Early Death Can Sometimes be Linked to Neglected Hearing Loss

Glorious sunrise symbolizing a premature death from untreated hearing loss.

Most people understand that living a sedentary lifestyle and smoking is bad for them. But did you realize there’s fascinating research indicating a connection between untreated hearing loss and early death?

Of course, life expectancy varies widely. Access to healthcare, where you live, gender, type of work, and access to healthy food can all be factors in this variance. But people who suffer from neglected hearing loss appear to die earlier even when you take these differences into account.

Studies Linking Premature Death to Hearing Loss

Norwegian scientists looked at the health data from more than 50,000 people over a two-year period. The cases of death for all the people were cross-referenced with the data. They were able to link an increased risk of premature death to hearing loss irrespective of the cause of death.

The risk of cardiovascular death is greater for those with hearing loss especially if they live by themselves and there is a 21% higher morbidity for people who suffer from even mild hearing loss, according to other studies.

Clarifying The Link

Any time scientists find a connection, they never presume that one is necessarily causing the other. Identifying what precisely the connection is will usually be the first thing they will attempt to do. How are the two really related?

The Norwegian study also showed that men and women who were divorced and women with no kids were also at higher risk. This suggests that social life has an effect on longevity.

Earlier studies support this presumption. One study published in the Journal of Epidemiology evaluated the data from over half a million participants. It reported that the risk of early death was significantly raised by social separation.

How Does Social Stability Contribute to Longevity?

Connecting socially with other people has numerous life-extending advantages much like a herd of elephants or a pack of wolves:

  • Physical stimulation… If you have people around you, you’re more likely to engage in physical exercise.
  • Mental stimulation… You’re sharing, joking and conversing with others.
  • Improved diet and health… Socially connected people usually have greater access to healthy food and can get to doctor’s appointments.
  • Support… A person who doesn’t have a robust social network is more likely to attempt to do something hazardous instead of seeking help.
  • Motivation… Having people around can motivate a person to get up, try new things and look forward to their day.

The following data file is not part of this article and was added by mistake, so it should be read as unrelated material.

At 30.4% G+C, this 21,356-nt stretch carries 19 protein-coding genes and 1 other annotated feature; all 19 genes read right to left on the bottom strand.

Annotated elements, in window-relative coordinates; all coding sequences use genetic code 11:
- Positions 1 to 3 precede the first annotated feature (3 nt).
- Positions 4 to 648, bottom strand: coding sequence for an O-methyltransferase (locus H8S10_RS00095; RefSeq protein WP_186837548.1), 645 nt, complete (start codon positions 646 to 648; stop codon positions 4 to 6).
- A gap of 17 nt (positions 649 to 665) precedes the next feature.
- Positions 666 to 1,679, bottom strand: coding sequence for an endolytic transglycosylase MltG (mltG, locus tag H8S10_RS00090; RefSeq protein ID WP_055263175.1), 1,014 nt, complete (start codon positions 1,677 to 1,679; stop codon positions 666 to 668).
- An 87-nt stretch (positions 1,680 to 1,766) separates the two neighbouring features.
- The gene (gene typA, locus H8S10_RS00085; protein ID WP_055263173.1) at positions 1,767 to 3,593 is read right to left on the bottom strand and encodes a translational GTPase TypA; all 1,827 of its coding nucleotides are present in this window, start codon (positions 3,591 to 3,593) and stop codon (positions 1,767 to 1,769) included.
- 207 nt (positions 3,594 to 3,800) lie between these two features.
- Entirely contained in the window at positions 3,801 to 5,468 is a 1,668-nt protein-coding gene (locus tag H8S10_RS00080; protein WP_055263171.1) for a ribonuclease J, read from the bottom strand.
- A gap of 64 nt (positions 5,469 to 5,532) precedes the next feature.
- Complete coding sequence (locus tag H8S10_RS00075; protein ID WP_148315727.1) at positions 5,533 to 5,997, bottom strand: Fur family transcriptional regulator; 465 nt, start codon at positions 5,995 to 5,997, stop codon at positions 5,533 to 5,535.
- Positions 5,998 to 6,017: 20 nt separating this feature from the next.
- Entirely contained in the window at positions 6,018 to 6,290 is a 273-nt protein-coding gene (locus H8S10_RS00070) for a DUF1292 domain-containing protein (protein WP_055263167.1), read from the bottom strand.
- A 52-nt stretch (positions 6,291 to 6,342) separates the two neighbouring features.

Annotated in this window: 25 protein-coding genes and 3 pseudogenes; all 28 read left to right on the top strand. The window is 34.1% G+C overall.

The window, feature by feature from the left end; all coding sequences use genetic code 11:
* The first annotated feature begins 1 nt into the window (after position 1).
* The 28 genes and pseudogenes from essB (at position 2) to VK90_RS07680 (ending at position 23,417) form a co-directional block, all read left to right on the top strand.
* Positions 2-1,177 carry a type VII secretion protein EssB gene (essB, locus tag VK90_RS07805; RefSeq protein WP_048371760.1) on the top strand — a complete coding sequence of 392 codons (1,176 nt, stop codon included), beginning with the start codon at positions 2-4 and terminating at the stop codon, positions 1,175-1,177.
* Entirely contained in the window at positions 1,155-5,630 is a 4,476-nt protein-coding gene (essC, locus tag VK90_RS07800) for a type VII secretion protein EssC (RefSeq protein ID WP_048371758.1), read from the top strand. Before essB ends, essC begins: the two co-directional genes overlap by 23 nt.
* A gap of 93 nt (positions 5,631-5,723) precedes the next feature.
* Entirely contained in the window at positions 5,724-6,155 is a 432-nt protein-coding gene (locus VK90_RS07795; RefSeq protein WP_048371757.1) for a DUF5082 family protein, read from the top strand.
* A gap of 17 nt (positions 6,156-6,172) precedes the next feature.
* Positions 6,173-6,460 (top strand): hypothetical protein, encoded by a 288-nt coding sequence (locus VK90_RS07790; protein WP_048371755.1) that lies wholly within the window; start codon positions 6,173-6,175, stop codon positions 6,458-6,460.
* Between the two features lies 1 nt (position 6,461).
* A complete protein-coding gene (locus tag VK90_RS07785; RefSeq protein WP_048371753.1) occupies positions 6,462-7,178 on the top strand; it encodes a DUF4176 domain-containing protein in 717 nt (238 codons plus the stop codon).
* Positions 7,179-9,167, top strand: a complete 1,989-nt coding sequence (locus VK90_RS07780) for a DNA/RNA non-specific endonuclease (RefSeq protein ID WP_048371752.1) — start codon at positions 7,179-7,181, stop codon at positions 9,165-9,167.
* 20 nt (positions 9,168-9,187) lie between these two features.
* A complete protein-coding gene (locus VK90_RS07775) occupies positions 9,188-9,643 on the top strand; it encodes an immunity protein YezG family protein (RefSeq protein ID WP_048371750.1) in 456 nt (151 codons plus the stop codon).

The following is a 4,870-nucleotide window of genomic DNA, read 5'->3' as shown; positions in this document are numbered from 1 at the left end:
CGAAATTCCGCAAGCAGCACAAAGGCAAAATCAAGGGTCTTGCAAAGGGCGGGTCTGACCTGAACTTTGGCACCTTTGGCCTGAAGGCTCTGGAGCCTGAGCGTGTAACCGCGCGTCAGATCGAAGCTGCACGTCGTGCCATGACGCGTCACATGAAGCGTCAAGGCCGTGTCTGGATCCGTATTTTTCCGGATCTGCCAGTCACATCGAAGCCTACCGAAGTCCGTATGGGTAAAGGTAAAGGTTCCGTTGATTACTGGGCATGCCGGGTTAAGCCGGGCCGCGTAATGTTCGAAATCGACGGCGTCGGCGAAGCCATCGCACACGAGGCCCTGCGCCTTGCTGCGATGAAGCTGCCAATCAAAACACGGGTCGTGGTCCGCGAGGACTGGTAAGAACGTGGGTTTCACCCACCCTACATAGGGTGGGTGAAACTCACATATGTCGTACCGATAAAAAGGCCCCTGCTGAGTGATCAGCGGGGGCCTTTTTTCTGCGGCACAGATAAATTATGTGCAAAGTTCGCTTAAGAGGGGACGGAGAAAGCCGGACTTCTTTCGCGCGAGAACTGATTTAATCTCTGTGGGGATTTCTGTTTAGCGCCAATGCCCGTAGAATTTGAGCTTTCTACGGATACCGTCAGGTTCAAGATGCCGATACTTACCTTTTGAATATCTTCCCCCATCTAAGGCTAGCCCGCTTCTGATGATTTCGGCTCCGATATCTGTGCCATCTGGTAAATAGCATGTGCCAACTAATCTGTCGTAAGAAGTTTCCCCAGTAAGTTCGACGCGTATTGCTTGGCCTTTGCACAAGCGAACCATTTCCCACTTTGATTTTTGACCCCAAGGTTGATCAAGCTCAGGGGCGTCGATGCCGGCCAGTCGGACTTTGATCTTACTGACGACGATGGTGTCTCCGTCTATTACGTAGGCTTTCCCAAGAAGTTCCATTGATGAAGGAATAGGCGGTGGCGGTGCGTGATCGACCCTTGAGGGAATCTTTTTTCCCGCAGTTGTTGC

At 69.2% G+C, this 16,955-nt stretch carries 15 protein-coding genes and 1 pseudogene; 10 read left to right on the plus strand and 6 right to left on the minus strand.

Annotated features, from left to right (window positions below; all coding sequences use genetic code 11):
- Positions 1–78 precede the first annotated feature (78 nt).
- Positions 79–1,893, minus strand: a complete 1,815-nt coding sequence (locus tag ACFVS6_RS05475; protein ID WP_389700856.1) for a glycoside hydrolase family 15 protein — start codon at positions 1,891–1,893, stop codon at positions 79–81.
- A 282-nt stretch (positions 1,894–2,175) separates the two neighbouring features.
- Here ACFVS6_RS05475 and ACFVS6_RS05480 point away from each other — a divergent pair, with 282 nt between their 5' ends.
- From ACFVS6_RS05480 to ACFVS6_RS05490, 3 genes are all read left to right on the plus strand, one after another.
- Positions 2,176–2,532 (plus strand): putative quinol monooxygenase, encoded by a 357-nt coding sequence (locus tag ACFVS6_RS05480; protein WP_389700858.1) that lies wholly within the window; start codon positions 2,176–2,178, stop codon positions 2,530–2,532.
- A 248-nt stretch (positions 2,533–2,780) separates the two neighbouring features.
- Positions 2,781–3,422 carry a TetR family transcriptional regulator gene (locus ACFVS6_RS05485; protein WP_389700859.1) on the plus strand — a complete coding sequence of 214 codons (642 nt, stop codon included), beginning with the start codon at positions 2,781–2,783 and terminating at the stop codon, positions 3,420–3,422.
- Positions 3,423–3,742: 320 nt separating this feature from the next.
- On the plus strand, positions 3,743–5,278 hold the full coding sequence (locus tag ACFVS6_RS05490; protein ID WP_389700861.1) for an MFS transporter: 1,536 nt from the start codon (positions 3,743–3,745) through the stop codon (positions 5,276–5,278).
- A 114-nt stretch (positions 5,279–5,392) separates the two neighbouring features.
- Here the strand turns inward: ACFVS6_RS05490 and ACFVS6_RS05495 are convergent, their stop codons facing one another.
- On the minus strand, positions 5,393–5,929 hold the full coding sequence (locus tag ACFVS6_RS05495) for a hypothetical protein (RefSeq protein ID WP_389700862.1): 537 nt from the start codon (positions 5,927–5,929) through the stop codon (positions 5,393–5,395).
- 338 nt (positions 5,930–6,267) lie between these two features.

• Safety… When there are more people around, there’s a greater chance you’ll receive medical attention immediately if needed.

Why does untreated hearing loss decrease social participation?

How Hearing Loss Contributes to Social Isolation And Decreased Longevity

You probably have family who will always be there for you. It’s hard to imagine how hearing loss may change that.

Have you ever been in a room full of strangers enjoying each other’s company, but ignoring you? It was most likely a lonely feeling. This is what untreated hearing loss can begin to feel like. It’s not that people are ignoring you. The truth is, as the hearing loss develops, it becomes harder to share a casual conversation with you.

You often lose parts of the conversation and that makes you feel out of the loop. This can quickly cause you to withdraw physically and emotionally, even at family events. Going out with friends to a restaurant and attending a social club, event or hobby loses its enjoyment. Simply avoiding these types of situations becomes common. Here are some other concerns that people who have progressing hearing loss deal with.:

  • Mental exhaustion
  • Paranoia
  • Anxiety

These make social connections even more difficult.

However, in their research, the Norwegian researchers offer a positive side. They reached a significant conclusion after analyzing their research. The link between premature death and hearing loss can be disrupted by wearing hearing aids.

Using hearing aids helps you stay active, social, and healthier for a longer time.

Similar studies back these facts. The American Academy of Audiology carried out one such study. They found that when people with hearing loss use hearing aids consistently, they have:

  • Enhanced social life outside the home
  • Stronger relationships with family
  • Greater independence

Untreated Hearing Loss Linked to Premature Death

Premature death and hearing loss have a complicated connection. But an entire picture appears when all of the data is taken into account. It shows how hearing loss affects finances, health, relationships, and more. So the early death link isn’t hard to comprehend.

It’s also clear that getting your hearing loss treated can reverse the effects of hearing loss on each part of life. You can keep living an active, social and healthy life well into those older years.



The site information is for educational and informational purposes only and does not constitute medical advice. To receive personalized advice or treatment, schedule an appointment.